Yousaf Malik is a graduate from McMaster and holds an M.A. in economic policy. He has lived in the Hamilton West - Ancaster - Dundas riding for the last 10 years. In that time, he has been a public advocate for the voices of everyday Canadians, running for School Board Trustee in 2018.

“One of the main drivers for why I’m doing this is [that] we have four generations in the household, from my grandma who is 85 years young, to my son who is now almost nine months. And from what I see is, our government has consistently not followed through [on] their promises and commitments to all four generations,” said Malik. 

He brings forward the issue of some students being unable to afford education. He refers to education as ‘the great equalizer’ and declares that education should not be limited to those who are able to afford a large loan or who have other resources to pay for school. 

“I am so happy to be representing the New Democratic Party which is committed to increasing support for students and the increased federal bursary for students, working with provincial government and universities and colleges to reduce tuition with the ultimate goal of making university and college education post-secondary education tuition-free in Canada,” he stated.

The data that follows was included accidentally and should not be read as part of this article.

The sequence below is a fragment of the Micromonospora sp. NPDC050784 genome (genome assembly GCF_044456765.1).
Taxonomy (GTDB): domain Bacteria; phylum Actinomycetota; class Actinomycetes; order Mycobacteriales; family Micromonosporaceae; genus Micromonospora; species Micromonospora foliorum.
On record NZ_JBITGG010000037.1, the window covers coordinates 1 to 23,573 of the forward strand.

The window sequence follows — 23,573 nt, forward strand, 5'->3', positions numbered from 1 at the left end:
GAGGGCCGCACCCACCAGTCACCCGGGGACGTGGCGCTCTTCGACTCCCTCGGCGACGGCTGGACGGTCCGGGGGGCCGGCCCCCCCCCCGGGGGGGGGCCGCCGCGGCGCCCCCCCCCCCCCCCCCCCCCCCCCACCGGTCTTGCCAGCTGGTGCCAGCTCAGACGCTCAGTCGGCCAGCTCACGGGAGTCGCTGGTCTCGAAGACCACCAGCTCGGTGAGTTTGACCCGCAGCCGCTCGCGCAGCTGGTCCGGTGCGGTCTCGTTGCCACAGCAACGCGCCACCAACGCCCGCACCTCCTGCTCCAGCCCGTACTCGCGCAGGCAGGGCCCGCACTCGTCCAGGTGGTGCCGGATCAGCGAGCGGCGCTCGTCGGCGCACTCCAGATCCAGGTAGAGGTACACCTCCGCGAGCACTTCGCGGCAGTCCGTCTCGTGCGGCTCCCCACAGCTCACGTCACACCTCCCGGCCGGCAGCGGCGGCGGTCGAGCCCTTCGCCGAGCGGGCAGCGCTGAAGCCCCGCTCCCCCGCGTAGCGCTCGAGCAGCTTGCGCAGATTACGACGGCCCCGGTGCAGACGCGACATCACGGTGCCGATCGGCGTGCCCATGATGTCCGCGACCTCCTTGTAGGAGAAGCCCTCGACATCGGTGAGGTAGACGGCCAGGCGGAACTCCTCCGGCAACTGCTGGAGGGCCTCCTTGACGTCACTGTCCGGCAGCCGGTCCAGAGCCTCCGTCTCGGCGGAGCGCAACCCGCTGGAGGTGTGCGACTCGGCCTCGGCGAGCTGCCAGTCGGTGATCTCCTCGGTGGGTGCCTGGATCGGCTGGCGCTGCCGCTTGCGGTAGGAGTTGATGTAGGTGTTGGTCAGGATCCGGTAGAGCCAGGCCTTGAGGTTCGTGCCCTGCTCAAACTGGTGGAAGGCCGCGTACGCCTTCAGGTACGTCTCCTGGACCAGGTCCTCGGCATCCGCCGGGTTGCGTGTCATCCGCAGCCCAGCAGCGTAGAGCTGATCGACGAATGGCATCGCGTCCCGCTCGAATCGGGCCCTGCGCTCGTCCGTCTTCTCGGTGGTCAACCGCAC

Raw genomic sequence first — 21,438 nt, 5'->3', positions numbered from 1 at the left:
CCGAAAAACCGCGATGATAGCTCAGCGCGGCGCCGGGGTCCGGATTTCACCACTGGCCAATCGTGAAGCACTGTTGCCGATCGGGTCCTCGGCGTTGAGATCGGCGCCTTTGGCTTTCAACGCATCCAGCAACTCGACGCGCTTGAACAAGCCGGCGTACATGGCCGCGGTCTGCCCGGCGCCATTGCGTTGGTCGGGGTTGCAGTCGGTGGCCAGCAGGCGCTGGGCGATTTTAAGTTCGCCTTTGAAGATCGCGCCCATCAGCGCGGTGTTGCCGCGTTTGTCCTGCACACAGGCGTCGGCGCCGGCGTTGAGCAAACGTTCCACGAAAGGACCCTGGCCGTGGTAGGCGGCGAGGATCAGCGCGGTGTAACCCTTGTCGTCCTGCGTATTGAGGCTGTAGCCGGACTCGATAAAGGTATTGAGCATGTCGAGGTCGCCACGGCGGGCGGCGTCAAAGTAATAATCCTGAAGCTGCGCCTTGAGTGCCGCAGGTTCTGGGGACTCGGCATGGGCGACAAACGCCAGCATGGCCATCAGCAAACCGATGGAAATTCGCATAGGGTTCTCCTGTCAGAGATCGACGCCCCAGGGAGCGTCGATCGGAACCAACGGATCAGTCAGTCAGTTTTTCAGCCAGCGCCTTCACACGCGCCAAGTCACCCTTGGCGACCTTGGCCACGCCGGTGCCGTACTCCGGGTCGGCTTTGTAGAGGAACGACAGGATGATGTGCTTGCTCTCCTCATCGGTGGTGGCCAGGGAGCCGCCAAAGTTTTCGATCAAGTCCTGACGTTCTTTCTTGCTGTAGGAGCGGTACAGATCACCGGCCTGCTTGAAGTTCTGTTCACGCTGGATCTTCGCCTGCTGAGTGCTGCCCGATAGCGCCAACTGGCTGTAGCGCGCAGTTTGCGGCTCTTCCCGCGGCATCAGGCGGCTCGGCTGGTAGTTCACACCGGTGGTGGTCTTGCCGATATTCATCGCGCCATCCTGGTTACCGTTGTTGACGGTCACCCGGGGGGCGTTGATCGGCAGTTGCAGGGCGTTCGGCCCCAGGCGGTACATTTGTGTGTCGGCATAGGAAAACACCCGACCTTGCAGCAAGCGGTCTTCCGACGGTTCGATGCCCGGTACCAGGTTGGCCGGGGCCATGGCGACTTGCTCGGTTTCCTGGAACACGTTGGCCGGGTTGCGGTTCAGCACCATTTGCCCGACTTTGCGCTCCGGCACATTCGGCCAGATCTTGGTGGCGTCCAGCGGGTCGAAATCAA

He is also interested in Canadian healthcare system reform. He says the NDP is committed to creating head-to-toe coverage—including prescription medication, vision, dental and mental health.

“It’s not right that we have a system in Canada where you are able to see a doctor, but then at the end of the day, you’re not able to, in many cases, afford the medication you need to actually get better,” he said. 

The NDP hope to lower Canada’s debt-to-GDP ratio over the next decade; both the Conservatives and Liberals intend to balance the budget in the next five years. 

Their platform emphasizes the creation of 500,000 affordable housing units and support first-time buyers, incentivized zero-emission automobiles and established a federal minimum wage of 15 dollars per hour. 


Victoria Galea, Green Party

Victoria Galea is a McMaster alumnus, having graduated with an Honours B.A. degree and will soon complete an M.A. in International Relations. 

She has served as the CEO for the Green Party Riding Association for the last two years and believes that the Green Party is the only legitimate option for voters interested in changes in climate action policy.

“This federal election is crucially important to make climate action policy happen. The Green Party is the only option if you care about [the] climate emergency,” said Galea.